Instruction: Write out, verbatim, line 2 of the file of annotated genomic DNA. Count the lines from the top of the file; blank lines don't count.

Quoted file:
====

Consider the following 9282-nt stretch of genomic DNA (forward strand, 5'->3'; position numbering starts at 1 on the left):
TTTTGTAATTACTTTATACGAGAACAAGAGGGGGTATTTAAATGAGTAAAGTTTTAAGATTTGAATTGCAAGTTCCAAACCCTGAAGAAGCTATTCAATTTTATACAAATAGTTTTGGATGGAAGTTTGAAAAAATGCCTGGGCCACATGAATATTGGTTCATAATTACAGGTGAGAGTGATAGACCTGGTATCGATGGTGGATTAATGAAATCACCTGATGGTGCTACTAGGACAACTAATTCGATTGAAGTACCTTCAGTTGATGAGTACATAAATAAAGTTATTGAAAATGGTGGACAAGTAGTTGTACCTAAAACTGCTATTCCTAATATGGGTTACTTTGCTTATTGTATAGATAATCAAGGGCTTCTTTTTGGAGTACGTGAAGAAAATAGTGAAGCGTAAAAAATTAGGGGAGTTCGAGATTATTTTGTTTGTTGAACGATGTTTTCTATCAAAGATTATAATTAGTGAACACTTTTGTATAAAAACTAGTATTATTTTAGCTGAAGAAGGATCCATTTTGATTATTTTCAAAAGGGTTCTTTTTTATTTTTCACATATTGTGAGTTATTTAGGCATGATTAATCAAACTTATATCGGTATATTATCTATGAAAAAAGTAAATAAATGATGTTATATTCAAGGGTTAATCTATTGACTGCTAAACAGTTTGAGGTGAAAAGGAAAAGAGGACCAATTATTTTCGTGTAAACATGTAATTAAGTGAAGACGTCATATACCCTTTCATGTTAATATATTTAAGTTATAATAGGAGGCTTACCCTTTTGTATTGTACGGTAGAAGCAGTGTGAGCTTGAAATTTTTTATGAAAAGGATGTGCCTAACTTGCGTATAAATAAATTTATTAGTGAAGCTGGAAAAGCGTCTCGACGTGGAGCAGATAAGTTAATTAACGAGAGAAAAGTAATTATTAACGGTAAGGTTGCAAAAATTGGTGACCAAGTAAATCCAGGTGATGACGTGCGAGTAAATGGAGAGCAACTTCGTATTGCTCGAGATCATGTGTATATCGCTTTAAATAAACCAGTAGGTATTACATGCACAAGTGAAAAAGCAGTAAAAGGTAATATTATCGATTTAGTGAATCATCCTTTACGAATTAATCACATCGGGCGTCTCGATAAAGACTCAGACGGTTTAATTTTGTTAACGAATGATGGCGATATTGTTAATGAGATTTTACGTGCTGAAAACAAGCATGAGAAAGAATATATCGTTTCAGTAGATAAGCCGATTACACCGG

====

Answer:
TTTTGTAATTACTTTATACGAGAACAAGAGGGGGTATTTAAATGAGTAAAGTTTTAAGATTTGAATTGCAAGTTCCAAACCCTGAAGAAGCTATTCAATTTTATACAAATAGTTTTGGATGGAAGTTTGAAAAAATGCCTGGGCCACATGAATATTGGTTCATAATTACAGGTGAGAGTGATAGACCTGGTATCGATGGTGGATTAATGAAATCACCTGATGGTGCTACTAGGACAACTAATTCGATTGAAGTACCTTCAGTTGATGAGTACATAAATAAAGTTATTGAAAATGGTGGACAAGTAGTTGTACCTAAAACTGCTATTCCTAATATGGGTTACTTTGCTTATTGTATAGATAATCAAGGGCTTCTTTTTGGAGTACGTGAAGAAAATAGTGAAGCGTAAAAAATTAGGGGAGTTCGAGATTATTTTGTTTGTTGAACGATGTTTTCTATCAAAGATTATAATTAGTGAACACTTTTGTATAAAAACTAGTATTATTTTAGCTGAAGAAGGATCCATTTTGATTATTTTCAAAAGGGTTCTTTTTTATTTTTCACATATTGTGAGTTATTTAGGCATGATTAATCAAACTTATATCGGTATATTATCTATGAAAAAAGTAAATAAATGATGTTATATTCAAGGGTTAATCTATTGACTGCTAAACAGTTTGAGGTGAAAAGGAAAAGAGGACCAATTATTTTCGTGTAAACATGTAATTAAGTGAAGACGTCATATACCCTTTCATGTTAATATATTTAAGTTATAATAGGAGGCTTACCCTTTTGTATTGTACGGTAGAAGCAGTGTGAGCTTGAAATTTTTTATGAAAAGGATGTGCCTAACTTGCGTATAAATAAATTTATTAGTGAAGCTGGAAAAGCGTCTCGACGTGGAGCAGATAAGTTAATTAACGAGAGAAAAGTAATTATTAACGGTAAGGTTGCAAAAATTGGTGACCAAGTAAATCCAGGTGATGACGTGCGAGTAAATGGAGAGCAACTTCGTATTGCTCGAGATCATGTGTATATCGCTTTAAATAAACCAGTAGGTATTACATGCACAAGTGAAAAAGCAGTAAAAGGTAATATTATCGATTTAGTGAATCATCCTTTACGAATTAATCACATCGGGCGTCTCGATAAAGACTCAGACGGTTTAATTTTGTTAACGAATGATGGCGATATTGTTAATGAGATTTTACGTGCTGAAAACAAGCATGAGAAAGAATATATCGTTTCAGTAGATAAGCCGATTACACCGG